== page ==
JOE BIDEN, VICE PRESIDENT OF THE UNITED STATES OF AMERICA: When I was a 29-year-old kid, I got elected to the United States Senate out of nowhere on November the 7th. And I got a phone call like you guys got someone walking up to me.
On December 18th, I was down in Washington. I'm the first United States Senator I ever knew. And I was down in Washington hiring my staff and I got a phone call saying that my family had been in an accident.
And just like you guys know by the tone of the phone call you just knew, didn't you? You knew when they walked up the path. You knew when the call came. You knew, you just felt it in your bones. Something bad happened. And I knew.
I don't know how I knew, but the call said my wife was dead, my daughter was dead, and wasn't sure how my sons were going to make it. They were Christmas shopping and a tractor-trailer broadsided them in one instant.
Killed two of them -- and, well -- that black hole you feel in your chest like you're being sucked back into it. Looking at your kids, most of you have kids here.
And knowing -- it was the first time in my career, my life I realized someone could go out and I probably shouldn't say this with the press here. No, but it's more important -- you're more important.
For the first time in my life, I understood how someone could consciously decide to commit suicide. Not because they were deranged, not because they'd been to the top of the mountain and they just knew in their heart they'd never get there again.
It was never going to get -- never going to be that way ever again. And just when you think maybe I'm going to make it, you're riding down the road and you pass a field and you see a flower and it reminds you.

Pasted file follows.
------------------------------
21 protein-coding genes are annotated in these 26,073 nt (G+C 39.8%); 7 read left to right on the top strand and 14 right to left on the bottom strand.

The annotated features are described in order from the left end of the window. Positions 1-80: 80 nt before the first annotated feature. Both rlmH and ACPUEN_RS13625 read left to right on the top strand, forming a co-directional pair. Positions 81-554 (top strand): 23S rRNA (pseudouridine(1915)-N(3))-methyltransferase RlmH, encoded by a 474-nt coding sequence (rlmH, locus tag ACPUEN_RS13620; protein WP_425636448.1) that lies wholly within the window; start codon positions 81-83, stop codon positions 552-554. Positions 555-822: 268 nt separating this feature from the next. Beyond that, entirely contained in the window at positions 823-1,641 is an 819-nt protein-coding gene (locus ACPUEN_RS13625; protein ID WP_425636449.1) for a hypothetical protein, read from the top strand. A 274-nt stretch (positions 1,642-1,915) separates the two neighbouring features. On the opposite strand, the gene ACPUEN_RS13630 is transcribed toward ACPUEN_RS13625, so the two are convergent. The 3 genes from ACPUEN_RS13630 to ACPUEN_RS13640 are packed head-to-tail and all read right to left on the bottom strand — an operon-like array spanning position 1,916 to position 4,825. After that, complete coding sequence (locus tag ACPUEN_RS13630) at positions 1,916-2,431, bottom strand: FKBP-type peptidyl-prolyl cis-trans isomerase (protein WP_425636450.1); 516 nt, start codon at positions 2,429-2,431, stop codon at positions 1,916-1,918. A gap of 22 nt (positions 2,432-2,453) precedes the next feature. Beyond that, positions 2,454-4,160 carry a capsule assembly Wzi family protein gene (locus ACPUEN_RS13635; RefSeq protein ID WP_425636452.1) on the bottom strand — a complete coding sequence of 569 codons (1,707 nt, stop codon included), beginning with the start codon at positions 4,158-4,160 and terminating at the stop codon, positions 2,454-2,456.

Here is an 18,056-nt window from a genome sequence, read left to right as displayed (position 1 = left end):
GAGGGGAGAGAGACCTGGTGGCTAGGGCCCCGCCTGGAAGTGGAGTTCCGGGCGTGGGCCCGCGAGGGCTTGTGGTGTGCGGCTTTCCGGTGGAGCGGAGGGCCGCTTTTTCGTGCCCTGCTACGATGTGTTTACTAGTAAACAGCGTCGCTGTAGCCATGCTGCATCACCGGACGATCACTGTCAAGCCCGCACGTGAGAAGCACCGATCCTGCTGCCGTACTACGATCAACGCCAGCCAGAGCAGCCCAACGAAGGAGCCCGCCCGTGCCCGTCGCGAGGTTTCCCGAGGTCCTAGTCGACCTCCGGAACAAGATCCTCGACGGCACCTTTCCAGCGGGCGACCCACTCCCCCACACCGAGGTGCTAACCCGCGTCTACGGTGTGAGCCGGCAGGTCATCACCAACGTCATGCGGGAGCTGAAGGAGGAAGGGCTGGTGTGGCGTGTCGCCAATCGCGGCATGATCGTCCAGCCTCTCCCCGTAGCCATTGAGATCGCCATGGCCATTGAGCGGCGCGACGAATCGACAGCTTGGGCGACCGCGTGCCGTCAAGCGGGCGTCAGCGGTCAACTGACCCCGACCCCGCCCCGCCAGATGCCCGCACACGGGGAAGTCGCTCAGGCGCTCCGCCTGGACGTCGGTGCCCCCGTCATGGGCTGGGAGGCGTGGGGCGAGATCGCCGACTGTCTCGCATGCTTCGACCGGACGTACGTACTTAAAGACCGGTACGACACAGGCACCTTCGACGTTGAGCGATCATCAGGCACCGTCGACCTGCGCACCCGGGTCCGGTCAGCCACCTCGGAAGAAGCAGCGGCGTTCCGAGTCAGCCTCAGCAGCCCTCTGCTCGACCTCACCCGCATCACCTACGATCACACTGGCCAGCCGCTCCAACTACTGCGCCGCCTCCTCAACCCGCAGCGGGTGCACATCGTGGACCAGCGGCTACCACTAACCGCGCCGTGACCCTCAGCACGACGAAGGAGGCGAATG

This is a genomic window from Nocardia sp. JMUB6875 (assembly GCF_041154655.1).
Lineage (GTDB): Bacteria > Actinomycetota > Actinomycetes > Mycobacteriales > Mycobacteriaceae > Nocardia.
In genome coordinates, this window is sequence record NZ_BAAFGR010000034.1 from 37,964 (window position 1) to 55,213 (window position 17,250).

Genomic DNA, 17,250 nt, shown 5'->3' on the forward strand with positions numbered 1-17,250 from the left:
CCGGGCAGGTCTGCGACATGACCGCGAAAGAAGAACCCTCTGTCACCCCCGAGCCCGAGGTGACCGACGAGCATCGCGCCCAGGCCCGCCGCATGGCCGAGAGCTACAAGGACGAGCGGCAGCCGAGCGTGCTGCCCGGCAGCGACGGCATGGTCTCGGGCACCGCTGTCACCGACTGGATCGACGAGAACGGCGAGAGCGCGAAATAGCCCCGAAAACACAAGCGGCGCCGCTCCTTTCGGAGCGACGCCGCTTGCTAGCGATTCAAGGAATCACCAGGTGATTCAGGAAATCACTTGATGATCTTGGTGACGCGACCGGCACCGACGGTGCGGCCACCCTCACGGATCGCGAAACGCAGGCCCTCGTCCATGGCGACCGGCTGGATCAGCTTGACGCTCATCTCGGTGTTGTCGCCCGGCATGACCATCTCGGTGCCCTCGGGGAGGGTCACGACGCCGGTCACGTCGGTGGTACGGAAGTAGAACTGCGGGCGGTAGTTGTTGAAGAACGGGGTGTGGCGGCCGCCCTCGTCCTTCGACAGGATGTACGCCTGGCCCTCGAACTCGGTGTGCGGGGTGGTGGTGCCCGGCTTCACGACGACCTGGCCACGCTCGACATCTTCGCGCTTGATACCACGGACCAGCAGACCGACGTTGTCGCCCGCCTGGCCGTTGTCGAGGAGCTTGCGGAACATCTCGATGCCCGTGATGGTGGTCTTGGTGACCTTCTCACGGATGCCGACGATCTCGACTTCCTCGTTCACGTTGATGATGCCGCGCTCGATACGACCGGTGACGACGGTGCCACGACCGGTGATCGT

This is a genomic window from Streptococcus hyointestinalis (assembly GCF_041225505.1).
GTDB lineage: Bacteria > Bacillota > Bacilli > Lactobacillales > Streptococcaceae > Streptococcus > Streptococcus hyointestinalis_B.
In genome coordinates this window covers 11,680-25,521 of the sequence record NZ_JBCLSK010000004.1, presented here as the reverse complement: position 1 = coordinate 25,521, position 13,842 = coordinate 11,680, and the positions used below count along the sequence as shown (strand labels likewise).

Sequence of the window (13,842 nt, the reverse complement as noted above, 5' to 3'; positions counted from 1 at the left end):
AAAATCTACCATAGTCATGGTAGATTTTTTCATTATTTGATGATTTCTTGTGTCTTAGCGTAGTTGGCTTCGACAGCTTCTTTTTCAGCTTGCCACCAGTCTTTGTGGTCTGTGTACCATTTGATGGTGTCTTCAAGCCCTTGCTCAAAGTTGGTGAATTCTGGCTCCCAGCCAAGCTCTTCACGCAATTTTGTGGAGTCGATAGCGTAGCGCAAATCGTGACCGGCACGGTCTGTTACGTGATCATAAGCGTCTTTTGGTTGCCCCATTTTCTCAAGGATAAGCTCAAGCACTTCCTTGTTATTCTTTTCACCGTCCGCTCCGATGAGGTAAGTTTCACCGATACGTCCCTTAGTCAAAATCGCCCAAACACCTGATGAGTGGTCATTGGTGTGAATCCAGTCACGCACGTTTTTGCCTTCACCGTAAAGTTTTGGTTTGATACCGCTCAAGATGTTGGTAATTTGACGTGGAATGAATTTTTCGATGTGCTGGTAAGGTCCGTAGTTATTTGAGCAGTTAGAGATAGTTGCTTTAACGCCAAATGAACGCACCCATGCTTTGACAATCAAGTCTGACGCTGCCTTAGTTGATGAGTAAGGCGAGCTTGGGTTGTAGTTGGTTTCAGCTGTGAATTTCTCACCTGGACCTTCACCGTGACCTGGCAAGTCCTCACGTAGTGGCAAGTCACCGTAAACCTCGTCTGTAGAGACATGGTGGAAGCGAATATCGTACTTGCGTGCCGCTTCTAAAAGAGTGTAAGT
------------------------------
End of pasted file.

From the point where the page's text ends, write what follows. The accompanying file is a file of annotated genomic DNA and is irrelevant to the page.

You hear a tune on the radio, or you just look up in the night and you know you think maybe I'm not going to make it, man. Because you feel at that moment the way you felt the day you got the news.
BORGER: And Biden went on to talk about happier times and about learning to love again. And his wife, Jill, was at his side and he told the story of how it took five proposals for her to say yes.
Also for Memorial Day weekend, soldiers place small American flags on more than 280,000 graves at Arlington National Cemetery. Every available soldier from the U.S. Army's Third Infantry participated. This so-called "Flags-In" tradition dates back to 1948. Flags were also placed at the tombs of the unknowns.
And radiation nation, some Japanese are making a shocking discovery in their homes, we're tracking the nuclear fallout.
And Egyptians finally free to choose a president, but could the election be decided in the streets? We'll have our live report from Cairo.
And New Orleans becomes the largest U.S. city without a daily newspaper. So what does that mean for the future of journalism?
BORGER: Iran might be one step closer to a nuclear weapon. Lisa Sylvester is monitoring that and some of the other top stories in THE SITUATION ROOM right now. Lisa, what do you have for us?
LISA SYLVESTER, CNN CORRESPONDENT: Hi there, Gloria. Well, the U.N. says inspectors found uranium in Iran enriched up to 27 percent, that's the highest level ever found there.